On a busy November 10th Filipino fight fans get a small, and easily over-looked, treat as former world title challengers clash in an excellent match up at he Minglanilla Sports Complex. The men in question are Melvin Jerusalem (13-2, 8) and Toto Landero (10-3-2, 2), with both men looking to work their way towards a future title fight, after having put up an excellent effort in recent shots in Thailand. Both are young fighters, both are talented and in fact both have a lot in common, yet both are very different fights.
Among the things they have in common is that both, as mentioned, lost in a world title fight in Thailand, with Jerusalem coming up short against Wanheng Menayothin in 2017 and Landero losing to Knockout CP Freshmart earlier this year. Both lost their world title bouts by close decision, both would lose in their bout following their world title shot, both have, strangely, lost to domestic rival Joey Canoy and both have 15 fights so far.
At 23 years old Landero is the younger man, by 20 months, yet made his debut first. Landero's debut came just a few weeks after his 18th birthday and he would have a solid start to his career, going 8-0-2 (2) through his first 10 bouts. Whilst he did have two draws on his record he avenged both of them, beating both Rolly Sumalpong and Philip Luis Cuerdo in rematches. His first loss would come to the aforementioned Canoy in 2016, when he was stopped in 6 rounds, but he bounced back with a career best win over Vic Saludar to take a huge step towards a world title bout. After a simple domestic win in late 2017 he travelled to Thailand and lost to Knockout CP Freshmart, in a bout that was more competitive than the scorecards would suggest. Since then he has fought once, losing a competitive contest to Simphiwe Khonco in South Africa.
Jerusalem would make his debut in the summer of 2014, as a 20 year old, and like Landero would reach double figures without a loss, going to 11-0 (7) with a hugely notable win over Florante Condes along the way. He would challenge Wanheng Menayothin in early 2017 and put up a fantastic effort, and had the bout not been in Thailand there is a good chance he'd have gotten the win over the WBC Minimumweight champion. Against Wanheng we saw Jerusalem fight at an incredible pace for 12 rounds, and really make the most of his opportunity, though a point deduction in round 8 for low blows ultimately cost him a draw. His comeback bout would see him losing a decision to Joey Canoy, before returning with two wins, including an 8th round TKO win over Landero's former foe Philip Luis Cuerdo this past June. Through the early part of his career he was a touted puncher, stringing together 7 straight stoppages, but he now seems to have developed into more of a boxer-puncher.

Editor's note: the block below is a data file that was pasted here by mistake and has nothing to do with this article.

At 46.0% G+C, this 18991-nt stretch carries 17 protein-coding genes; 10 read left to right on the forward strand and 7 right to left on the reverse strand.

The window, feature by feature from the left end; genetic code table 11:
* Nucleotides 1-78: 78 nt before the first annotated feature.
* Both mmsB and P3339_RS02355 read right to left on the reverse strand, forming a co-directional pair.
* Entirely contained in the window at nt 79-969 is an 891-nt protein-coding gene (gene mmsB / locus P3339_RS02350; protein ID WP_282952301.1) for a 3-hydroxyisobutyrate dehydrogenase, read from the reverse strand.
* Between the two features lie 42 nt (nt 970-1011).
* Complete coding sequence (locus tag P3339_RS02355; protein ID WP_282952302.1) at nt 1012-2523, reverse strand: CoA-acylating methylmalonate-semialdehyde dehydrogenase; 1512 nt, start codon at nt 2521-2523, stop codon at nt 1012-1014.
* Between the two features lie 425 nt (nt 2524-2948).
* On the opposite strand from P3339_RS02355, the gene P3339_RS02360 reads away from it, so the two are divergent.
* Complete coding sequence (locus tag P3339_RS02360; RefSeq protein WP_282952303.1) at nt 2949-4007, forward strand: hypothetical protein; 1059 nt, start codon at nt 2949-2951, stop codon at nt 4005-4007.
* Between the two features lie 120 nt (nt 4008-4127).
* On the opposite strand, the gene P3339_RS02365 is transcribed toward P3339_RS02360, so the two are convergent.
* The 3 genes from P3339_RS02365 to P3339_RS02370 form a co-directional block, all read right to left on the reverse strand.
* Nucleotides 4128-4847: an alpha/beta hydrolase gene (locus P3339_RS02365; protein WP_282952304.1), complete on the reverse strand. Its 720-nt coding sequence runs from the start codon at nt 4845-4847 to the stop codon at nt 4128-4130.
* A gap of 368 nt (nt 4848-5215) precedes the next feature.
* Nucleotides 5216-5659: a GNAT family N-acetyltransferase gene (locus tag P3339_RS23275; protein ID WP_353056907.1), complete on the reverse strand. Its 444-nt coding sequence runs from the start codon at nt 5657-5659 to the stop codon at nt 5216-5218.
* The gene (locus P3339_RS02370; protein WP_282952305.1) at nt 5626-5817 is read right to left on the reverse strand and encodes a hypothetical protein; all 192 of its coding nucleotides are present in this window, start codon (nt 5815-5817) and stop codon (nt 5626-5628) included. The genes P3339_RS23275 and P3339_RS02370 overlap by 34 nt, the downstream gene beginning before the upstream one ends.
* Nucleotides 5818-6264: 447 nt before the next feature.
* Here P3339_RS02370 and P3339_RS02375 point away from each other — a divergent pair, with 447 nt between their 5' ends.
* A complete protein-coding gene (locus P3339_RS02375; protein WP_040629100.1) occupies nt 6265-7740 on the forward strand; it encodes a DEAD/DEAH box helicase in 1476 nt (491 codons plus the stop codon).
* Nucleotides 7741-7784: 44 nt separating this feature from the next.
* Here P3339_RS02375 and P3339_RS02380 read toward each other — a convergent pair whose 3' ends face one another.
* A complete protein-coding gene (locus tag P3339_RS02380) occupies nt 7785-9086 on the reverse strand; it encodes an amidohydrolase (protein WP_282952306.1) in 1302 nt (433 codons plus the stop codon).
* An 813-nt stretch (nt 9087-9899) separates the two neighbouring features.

With plenty in common the two men have glaring differences in their styles. Landero is the more calculated, smart and intelligent fighter, who uses his jab to control distance and sets things off from his jab. He's the less heavy handed of the two but the more technically correct and the fighter who performs better off the back foot. Jerusalem on the other hand comes forward, throws heavier shots, and despite being wider with his punches they do have more hurtful intentions on them. Jerusalem seems to be the man who be the more aggressive, whilst Landero will be the one picking his shorts smartly. Both are skilled, but their styles are very different.
In a fight where we see one man coming forward we tend to see them getting the nod from the judges, and we expect that will be the case again here. Landero will certainly have moments, but we think the aggression and work rate of Jerusalem will be his key to taking home the win. We predict this will be competitive, but the cards will make it look like a clear win for Jerusalem.
Having canned the old "Full Schedule" of Asianboxing we have instead decided to concentrate more on the major bouts. This section, the "Preview" section will look at major bouts involving OPBF and national titles. Hopefully leading to a more informative style for, you the reader.